CNG: Driving on The Route to Success

CNG: Driving on The Route to Success

President Abdel Fattah El-Sisi announced last July that all cars in Egypt will have to run on compressed natural gas (CNG), saying that new cars will not be licensed until they are converted. The president’s remarks were then followed by an array of amplifications to the government’s directives; all of which guarantee that CNG is optimum for all vehicles.

Advantages of CNG for Vehicles

The Ministry of Petroleum and Mineral Resources (MoP) has recently released a report laying out the advantages of CNG and positioning it as the best fuel for all vehicles.

The report serves as a guide for the actual conversion process which, per the report, takes only two to four hours depending on the car’s model. Additionally, the report ensures that all health, safety, and environment (HSE) measures are being adhered to throughout the process, indicating that the engine’s power should not be less than 70% to ensure the best performance of the car and to determine the appropriate conversion method and volume of the cylinder capacity.

The MoP stated that utilizing natural gas as fuel is very safe as the gas cylinder automatically closes to prevent any gas leakage. Not only that, but the cylinder is made of special steel to withstand high pressure and is manufactured according to international standards (ISO Standard 11349).

The car conversion program can also include vehicles with an engine capacity of more than 2500 cc, as well as cars equipped with a turbocharger. It is important to note that converting cars to run on natural gas does not mean disposing gasoline, as conversions also allow customers to shift between natural gas and gasoline, thus running on dual fuel.

Finally, and most importantly, the report stated that car conversions will save citizens about 50% of the fees, while fees for the conversion of the cars can be paid in installments without a down payment or interest. It is worth noting that the average cost of converting a car to run on CNG stands at about EGP 8,000.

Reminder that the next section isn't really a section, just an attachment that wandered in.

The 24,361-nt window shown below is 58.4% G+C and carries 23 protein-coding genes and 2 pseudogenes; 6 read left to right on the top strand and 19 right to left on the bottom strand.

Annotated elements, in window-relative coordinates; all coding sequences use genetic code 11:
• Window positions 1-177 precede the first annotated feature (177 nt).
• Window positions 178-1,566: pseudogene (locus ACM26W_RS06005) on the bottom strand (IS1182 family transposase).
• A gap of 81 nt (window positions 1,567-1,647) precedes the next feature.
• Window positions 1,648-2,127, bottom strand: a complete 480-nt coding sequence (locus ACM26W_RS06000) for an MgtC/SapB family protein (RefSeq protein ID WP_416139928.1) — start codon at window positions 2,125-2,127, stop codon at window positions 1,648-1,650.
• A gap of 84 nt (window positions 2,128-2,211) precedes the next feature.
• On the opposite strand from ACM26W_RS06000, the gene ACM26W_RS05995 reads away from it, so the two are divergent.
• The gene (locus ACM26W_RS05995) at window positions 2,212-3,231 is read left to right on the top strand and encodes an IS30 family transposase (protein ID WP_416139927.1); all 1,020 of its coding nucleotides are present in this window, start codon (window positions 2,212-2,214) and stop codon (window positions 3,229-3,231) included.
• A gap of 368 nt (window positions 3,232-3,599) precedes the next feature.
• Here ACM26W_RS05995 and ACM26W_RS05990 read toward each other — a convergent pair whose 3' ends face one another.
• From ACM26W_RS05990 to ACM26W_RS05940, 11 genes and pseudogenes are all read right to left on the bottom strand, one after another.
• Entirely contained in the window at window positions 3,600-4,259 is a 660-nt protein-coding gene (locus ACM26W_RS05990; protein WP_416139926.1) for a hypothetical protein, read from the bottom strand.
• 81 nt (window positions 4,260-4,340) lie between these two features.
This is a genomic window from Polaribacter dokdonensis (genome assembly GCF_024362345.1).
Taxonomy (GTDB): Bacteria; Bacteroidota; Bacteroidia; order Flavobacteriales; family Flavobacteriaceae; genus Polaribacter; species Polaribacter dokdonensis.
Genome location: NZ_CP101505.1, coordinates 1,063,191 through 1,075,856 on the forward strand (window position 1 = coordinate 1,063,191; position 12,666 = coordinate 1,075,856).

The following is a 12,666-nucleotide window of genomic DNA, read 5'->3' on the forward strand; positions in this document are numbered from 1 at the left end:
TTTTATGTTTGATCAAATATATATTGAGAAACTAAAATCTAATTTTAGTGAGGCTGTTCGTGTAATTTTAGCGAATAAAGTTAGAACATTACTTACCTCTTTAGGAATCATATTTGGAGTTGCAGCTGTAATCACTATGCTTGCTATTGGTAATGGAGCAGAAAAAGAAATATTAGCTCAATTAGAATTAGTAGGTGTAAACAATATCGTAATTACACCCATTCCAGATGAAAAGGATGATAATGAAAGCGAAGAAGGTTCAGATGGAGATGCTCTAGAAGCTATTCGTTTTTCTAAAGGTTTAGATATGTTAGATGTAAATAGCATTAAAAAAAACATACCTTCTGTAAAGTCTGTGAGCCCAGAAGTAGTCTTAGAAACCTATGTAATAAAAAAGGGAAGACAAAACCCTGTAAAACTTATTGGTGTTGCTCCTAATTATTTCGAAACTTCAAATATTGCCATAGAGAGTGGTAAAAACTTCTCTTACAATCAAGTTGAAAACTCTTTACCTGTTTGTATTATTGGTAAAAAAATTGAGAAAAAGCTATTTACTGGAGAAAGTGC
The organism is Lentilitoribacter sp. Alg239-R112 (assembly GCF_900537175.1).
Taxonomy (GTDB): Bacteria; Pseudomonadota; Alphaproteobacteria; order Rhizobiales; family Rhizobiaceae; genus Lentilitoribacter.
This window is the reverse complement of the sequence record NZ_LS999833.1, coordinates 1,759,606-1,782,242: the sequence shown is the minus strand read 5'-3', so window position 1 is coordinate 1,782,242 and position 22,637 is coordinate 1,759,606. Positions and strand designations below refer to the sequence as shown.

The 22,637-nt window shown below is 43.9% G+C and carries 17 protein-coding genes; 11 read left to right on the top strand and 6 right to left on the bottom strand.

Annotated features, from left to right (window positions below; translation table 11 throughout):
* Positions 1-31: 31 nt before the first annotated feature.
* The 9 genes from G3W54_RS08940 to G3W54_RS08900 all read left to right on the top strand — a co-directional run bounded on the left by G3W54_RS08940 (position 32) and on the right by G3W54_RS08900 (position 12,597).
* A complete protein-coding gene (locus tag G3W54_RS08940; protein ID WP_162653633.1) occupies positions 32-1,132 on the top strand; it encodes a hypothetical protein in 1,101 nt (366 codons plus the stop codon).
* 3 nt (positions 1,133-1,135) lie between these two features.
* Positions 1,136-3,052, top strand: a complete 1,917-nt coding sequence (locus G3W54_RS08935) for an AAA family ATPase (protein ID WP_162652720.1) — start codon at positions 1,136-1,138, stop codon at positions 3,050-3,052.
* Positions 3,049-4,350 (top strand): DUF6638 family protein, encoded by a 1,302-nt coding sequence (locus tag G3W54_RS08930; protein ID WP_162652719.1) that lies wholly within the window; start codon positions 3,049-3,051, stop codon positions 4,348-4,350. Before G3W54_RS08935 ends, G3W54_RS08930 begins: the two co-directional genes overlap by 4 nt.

A month later, Prime Minister Mostafa Madbouly reiterated the economic benefits of natural gas as a fuel during a meeting that reviewed the efforts of the car conversion national plan.

During the meeting, the Minister of Petroleum and Mineral Resources, Tarek El Molla, said that natural gas usage as fuel will save about EGP 1,200 monthly for each citizen who uses an average 10 liters of gasoline 92 daily, according to a statement published by the Cabinet. El Molla pointed out that people can save about EGP 825 monthly if they are using 10 liters of gasoline 80 daily, elaborating that the price of natural gas per cubic meter is EGP 3.5, while the price of gasoline 80 price is EGP 6.25 per liter and gasoline 92 price is EGP 7.5 per liter.

Inside Egypt’s Grand Plan: Present and Future

On another note, El Molla highlighted CNG’s vital role in his opening remarks of the British Egyptian Business Association’s (BEBA) webinar on Egypt’s Green Economy, held on November 9. “We have expanded our domestic activity of using CNG in vehicles in light of achieving the national strategic goal to preserve the environment and drive economic growth through natural gas projects,” he said.

The minister stated that there are currently 330,000 converted vehicles on the roads fueled through 215 CNG stations. He shared the vision and plan of reaching more than 600 stations across Egypt and an additional 263,000 converted cars by the year 2023.

Speaking of the Egypt’s grand plan, Ahmed Bahaa El-Dean, Operations Manager, Gas Downstream & Electricity at Egypt Kuwait Holding, told Egypt Oil & Gas (EOG) that it includes the conversion of “about 1.8 million vehicles to run with natural gas by 2023 out of about 10 million vehicles. Natural Gas Vehicles (NGV) will become the norm in Egypt if this plan comes to success, and it is strongly recommended to succeed, especially that Egypt was one of the first countries in the region to start using NGV before the mid-1990s.”